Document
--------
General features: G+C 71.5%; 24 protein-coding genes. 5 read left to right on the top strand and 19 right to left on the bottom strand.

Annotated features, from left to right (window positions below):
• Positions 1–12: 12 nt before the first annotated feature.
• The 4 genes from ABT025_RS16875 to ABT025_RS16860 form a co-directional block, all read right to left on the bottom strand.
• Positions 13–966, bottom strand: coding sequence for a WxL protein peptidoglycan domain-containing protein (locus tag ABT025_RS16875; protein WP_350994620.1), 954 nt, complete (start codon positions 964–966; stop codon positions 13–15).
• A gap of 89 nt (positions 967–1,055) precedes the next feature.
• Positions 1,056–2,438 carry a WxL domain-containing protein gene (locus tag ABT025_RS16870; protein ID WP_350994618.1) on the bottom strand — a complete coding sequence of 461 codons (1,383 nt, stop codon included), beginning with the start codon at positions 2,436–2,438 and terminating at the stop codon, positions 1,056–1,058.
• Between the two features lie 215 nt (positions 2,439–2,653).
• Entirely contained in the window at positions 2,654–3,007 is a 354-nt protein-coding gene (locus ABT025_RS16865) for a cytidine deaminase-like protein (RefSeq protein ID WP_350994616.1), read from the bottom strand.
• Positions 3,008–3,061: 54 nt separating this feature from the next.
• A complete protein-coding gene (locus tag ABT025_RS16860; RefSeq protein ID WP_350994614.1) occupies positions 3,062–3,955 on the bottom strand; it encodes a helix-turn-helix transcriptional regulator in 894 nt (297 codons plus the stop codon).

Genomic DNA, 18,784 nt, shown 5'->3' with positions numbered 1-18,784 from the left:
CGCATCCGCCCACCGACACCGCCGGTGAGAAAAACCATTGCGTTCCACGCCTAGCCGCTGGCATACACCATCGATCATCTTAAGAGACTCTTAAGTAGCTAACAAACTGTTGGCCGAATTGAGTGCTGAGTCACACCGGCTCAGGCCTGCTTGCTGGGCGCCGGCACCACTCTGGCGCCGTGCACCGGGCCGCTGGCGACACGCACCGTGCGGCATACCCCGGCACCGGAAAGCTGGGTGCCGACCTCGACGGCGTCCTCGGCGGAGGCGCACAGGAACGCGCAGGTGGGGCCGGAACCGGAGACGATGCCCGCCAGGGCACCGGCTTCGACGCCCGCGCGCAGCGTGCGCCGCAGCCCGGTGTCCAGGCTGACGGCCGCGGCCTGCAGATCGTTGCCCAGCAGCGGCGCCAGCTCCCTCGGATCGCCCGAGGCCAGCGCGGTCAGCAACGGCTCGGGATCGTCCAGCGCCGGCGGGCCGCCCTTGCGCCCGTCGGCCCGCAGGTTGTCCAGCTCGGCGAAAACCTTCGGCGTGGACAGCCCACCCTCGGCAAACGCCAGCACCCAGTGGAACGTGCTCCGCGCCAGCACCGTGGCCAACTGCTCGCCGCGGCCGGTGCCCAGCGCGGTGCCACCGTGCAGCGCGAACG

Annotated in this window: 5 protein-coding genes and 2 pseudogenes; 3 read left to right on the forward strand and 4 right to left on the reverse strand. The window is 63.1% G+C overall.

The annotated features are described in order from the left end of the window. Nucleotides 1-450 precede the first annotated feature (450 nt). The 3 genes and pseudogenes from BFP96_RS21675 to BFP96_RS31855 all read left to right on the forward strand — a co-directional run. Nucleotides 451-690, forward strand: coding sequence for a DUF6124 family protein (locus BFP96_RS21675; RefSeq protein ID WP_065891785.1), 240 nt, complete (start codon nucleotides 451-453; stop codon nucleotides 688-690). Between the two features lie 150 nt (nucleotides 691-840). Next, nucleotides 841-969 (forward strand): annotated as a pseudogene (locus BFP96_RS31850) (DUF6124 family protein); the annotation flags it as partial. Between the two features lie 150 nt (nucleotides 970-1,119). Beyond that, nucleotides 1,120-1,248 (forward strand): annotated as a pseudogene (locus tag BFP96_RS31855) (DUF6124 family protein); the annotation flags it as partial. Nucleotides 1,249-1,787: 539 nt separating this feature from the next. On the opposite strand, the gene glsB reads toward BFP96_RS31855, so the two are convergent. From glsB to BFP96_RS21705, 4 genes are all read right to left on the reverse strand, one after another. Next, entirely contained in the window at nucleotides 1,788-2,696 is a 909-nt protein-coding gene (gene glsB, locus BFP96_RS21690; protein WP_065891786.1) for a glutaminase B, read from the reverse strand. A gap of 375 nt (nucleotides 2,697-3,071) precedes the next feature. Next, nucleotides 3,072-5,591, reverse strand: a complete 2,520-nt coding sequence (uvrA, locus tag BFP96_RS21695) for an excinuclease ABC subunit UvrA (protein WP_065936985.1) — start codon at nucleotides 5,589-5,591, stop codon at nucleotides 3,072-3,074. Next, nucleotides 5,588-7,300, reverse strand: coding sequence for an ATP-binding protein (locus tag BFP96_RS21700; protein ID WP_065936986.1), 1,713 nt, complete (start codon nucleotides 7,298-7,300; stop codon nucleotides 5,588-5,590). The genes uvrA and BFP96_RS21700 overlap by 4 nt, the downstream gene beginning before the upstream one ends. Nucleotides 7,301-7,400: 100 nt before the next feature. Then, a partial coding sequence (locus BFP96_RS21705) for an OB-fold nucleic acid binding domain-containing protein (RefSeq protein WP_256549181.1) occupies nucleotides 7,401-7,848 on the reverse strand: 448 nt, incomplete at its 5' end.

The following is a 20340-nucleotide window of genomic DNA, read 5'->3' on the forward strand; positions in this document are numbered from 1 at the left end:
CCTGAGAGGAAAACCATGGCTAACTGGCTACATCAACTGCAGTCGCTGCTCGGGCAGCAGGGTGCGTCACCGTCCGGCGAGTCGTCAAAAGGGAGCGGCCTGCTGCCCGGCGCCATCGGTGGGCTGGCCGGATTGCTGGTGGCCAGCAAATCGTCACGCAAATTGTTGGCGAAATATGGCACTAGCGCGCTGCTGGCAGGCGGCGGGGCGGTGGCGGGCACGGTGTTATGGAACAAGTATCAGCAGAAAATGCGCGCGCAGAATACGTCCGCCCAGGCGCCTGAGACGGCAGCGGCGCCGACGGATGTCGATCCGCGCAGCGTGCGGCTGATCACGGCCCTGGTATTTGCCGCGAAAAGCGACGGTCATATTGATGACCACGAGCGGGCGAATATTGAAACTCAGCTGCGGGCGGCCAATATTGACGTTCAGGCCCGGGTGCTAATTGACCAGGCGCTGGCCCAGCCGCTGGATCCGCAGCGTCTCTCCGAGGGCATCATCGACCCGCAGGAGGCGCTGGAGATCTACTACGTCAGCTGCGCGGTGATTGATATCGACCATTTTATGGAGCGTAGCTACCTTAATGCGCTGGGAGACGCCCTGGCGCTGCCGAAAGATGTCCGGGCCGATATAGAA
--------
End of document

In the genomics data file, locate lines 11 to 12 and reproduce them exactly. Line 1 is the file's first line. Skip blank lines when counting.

• A complete protein-coding gene (locus tag ABT025_RS16860; RefSeq protein ID WP_350994614.1) occupies positions 3,062–3,955 on the bottom strand; it encodes a helix-turn-helix transcriptional regulator in 894 nt (297 codons plus the stop codon).

Genomic DNA, 18,784 nt, shown 5'->3' with positions numbered 1-18,784 from the left: